In her best-selling debut, Commencement, J. Courtney Sullivan explored the complicated and contradictory landscape of female friendship. Now, in her highly anticipated second novel, Sullivan takes us into even richer territory, introducing four unforgettable women who have nothing in common but the fact that, like it or not, they’re family.
For the Kellehers, Maine is a place where children run in packs, showers are taken outdoors, and old Irish songs are sung around a piano. Their beachfront property, won on a barroom bet after the war, sits on three acres of sand and pine nestled between stretches of rocky coast, with one tree bearing the initials “A.H.” At the cottage, built by Kelleher hands, cocktail hour follows morning mass, nosy grandchildren snoop in drawers, and decades-old grudges simmer beneath the surface.
As three generations of Kelleher women descend on the property one summer, each brings her own hopes and fears. Maggie is thirty-two and pregnant, waiting for the perfect moment to tell her imperfect boyfriend the news; Ann Marie, a Kelleher by marriage, is channeling her domestic frustration into a dollhouse obsession and an ill-advised crush; Kathleen, the black sheep, never wanted to set foot in the cottage again; and Alice, the matriarch at the center of it all, would trade every floorboard for a chance to undo the events of one night, long ago.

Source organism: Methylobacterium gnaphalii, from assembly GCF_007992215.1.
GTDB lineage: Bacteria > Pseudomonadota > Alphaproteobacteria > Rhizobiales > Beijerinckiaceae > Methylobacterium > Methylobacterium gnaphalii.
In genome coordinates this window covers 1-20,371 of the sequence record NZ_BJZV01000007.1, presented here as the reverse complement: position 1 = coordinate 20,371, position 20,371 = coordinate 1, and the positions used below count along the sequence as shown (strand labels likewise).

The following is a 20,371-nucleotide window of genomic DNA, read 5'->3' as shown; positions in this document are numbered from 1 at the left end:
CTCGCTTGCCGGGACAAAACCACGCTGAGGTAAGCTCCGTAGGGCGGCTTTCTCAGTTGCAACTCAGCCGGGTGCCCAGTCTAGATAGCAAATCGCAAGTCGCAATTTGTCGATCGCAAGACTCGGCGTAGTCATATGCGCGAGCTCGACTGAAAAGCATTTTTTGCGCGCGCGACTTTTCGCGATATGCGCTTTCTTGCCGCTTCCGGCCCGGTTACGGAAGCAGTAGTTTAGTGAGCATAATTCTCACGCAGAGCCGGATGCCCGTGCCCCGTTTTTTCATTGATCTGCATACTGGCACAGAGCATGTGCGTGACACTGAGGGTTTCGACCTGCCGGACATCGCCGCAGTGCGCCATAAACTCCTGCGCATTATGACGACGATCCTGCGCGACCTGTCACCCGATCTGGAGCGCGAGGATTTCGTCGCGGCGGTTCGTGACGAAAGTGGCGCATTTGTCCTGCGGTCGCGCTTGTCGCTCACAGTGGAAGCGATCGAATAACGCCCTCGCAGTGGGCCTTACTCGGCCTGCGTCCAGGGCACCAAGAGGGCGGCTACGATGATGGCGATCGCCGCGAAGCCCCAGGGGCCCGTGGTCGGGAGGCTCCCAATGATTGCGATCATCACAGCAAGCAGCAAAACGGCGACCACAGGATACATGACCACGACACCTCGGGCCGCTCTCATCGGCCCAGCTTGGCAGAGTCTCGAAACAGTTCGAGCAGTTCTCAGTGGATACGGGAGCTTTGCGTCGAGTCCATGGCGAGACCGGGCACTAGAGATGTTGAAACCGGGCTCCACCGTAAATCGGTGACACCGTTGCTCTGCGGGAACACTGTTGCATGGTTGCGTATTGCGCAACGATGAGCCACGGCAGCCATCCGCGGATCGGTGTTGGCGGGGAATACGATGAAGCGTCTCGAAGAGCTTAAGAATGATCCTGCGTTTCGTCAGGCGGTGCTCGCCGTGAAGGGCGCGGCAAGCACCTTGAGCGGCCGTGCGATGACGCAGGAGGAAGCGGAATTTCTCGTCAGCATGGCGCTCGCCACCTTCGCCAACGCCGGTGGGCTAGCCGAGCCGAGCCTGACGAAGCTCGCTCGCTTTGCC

By turns wickedly funny and achingly sad, Maine unveils the sibling rivalry, alcoholism, social climbing, and Catholic guilt at the center of one family, along with the abiding, often irrational love that keeps them coming back, every summer, to Maine and to each other.
Sullivan follows debut Commencement with a summer spritzer that's equal parts family drama, white wine, and Hail Marys. The story follows the struggles of three generations of Kelleher women: drunken Alice, the mass-going matriarch; her rebel daughter, Kathleen, a Sonoma County farmer; Kathleen's sister-in-law, the dollhouse aficionado Ann Marie; and Kathleen's daughter, Maggie, an aspiring writer. Rather than allowing the characters to grow or the plot to thicken, the novel's conflict derives almost entirely from the airing (or not) of various grievances (Alice believes herself responsible for her sister's death; Maggie is pregnant, single, and terrified; Kathleen is still the bitter person she was before she sobered up; Ann Marie has a martyr complex). The Kelleher summer home on the Maine coast is the putative center around which the drama revolves, yet it is the women's common love for Daniel, the patriarch rendered faultless in death, who does the most to bring the women together. The book's tension is watered down at best, like a sun-warmed cocktail: mildly effective, but disappointing. When conflict finally does break the surface, the exhilaration is visceral but short-lived. Late in the story, Kathleen tells Maggie, "It's going to be okay," to which she responds, "It has to be." Unfortunately, the reader never gets much chance to worry otherwise.